Over the past four days, during the second half of the Monterey Car Week, Weathertech Raceway Laguna Seca played host to a special four day event celebrating some of the greatest, some of the most influential, and some of the most important cars in motorsports history. And unlike a Concours d’Elegance or a parade lap, these cars came to Monterey for one reason alone:

To be driven. Properly driven. Where they belong, on the track.


Monterey Motorsports Reunion Day 1 Highlights

Day one of the four day Monterey Motorsports Reunion event, or simply the Monterey Reunion, saw everything from 1950’s GT and LeMans cars to late 1990s touring cars roar around the race track. If you missed the live stream of the event, you can watch it here: Monterey Reunion Day One. Do plan out your time though, as the whole stream is 8 full hours of history.

For our highlights of day one, as it was mostly just a show-and-go day so that the drivers of all the amazing classic cars could get used to the circuit for the weekend races, we are going to focus in on some of the most special, rare, and game-changing race cars that graced the tarmac at Laguna Seca with their tires.

1982 Lotus 91/8 Cosworth

1982 Lotus 91/8 Cosworth

1982 Lotus 91/8 Cosworth
1982 Lotus 91/8 Cosworth

Lotus was a dominant force in the mid-to-late 1970s, with Colin Chapman designing machinery that used aerodynamics to the fullest of engineering understanding at the time. It was Lotus that introduced the first ground effects car, the 1977 and 1978 Lotus 78, which is returning next year in the 2022 Formula 1 World Championship as the primary way the cars will generate downforce. However, between 1979 and 1981, the pursuit of pushing the envelope with newer designs and some out-there ideas led to Lotus race cars becoming uncompetitive and unreliable.

In 1982, however, with Chapman designing and Peter Warr running the team, the 91/8 Cosworth was one of the most revolutionary cars of Formula 1, full stop. The early 1980s was when carbon fiber was still a new, unexplored, underdeveloped material, which only one of the richest teams, McLaren, investing heavily in. That lead to the light, but only moderately competitive 1981 McLaren MP4/1, the first car to use the now-standard carbon fiber monocoque design. Where Chapman took the idea and ran with it was by shaping the carbon fiber monocoque and body shell to coax the air into producing massive downforce in an ingenious way. Not over the gigantic rear wing, which you will note is almost completely flat, nor the front wing, again almost completely flat.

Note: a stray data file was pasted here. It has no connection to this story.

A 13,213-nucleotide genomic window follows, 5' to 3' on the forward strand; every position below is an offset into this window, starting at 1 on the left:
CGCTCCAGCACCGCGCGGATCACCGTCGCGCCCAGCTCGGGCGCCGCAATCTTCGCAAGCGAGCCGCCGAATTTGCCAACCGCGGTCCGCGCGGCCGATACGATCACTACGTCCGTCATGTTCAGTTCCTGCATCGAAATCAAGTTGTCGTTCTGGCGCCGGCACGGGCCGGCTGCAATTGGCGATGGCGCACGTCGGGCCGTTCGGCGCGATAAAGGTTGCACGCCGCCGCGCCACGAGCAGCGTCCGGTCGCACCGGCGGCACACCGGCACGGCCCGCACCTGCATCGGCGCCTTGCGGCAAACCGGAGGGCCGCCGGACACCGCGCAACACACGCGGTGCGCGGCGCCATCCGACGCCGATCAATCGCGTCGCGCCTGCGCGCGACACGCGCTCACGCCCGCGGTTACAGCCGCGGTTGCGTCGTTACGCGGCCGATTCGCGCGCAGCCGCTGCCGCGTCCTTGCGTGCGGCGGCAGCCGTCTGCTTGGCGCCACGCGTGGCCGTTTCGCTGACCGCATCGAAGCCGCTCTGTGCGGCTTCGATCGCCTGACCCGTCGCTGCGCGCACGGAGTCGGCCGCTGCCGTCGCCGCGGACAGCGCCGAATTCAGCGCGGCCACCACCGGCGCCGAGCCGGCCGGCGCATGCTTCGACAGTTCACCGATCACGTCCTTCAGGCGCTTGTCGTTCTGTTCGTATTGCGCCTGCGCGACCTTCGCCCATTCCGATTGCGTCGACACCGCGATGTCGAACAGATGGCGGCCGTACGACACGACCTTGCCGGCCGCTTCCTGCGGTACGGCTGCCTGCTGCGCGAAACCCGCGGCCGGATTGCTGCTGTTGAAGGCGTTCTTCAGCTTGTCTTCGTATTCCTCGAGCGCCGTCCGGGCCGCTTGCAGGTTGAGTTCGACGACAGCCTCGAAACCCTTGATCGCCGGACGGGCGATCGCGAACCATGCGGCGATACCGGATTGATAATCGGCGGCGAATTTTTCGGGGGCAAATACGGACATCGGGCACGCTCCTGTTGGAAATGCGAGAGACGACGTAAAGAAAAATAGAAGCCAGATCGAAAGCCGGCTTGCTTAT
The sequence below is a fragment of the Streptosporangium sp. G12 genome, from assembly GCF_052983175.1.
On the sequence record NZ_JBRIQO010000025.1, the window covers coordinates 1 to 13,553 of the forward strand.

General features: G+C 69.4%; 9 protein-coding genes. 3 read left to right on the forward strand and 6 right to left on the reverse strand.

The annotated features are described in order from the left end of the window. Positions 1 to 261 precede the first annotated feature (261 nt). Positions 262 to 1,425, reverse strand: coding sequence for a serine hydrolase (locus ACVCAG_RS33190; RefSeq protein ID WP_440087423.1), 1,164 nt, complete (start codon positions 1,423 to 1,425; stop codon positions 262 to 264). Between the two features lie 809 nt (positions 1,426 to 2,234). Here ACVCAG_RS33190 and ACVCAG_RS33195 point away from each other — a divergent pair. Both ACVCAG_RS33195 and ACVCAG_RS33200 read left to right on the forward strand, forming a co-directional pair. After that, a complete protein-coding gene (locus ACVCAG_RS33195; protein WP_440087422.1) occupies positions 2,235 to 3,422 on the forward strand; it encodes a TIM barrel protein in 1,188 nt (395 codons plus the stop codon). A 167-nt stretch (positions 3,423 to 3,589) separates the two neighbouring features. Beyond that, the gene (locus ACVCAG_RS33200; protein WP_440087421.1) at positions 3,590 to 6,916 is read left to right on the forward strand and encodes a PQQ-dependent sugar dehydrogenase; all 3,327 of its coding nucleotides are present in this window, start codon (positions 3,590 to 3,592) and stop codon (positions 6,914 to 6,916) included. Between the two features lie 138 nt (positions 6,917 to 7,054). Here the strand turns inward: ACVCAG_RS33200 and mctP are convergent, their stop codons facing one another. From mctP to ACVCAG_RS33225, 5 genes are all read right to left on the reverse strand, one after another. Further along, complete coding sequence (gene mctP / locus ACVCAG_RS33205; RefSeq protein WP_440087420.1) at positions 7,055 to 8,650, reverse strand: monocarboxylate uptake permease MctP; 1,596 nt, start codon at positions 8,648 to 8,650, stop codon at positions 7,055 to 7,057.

The 91/8 Cosworth used a ground effect underbody comprising of two large venturi tunnels, while the body overtop was made as thin in profile as possible, and scooped a layer of air up from the start of the venturi tunnel to pass through radiators and then join the cool air flowing over the side pods of the car. In effect, Chapman designed a system whereby rammed air, just as it was starting to compress through the venturi tunnels, was skimmed and held under a layer of air moving over top of the sidepods. This created a thin layer of high-pressure air, which when it passed over the tail end of the car, thrust it down into the track. This was aided by the rapidly expanding compressed air through the venturi tunnels created a low-pressure zone that sucked the car hard down to track.

It was the second-ever Formula 1 car to use a full carbon fiber monocoque chassis, and one of the last to use the legendary Ford Cosworth DFV V8, the winningest engine in all of Formula 1 history. But it was revolutionary because it was, and to this day still is, one of the hardest

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By: Simon Simon
Title: Monterey Motorsports Reunion Day 1 Highlights
Sourced From: sportscardigest.com/monterey-motorsports-reunion-day-1-highlights/
Published Date: Mon, 16 Aug 2021 12:10:01 +0000




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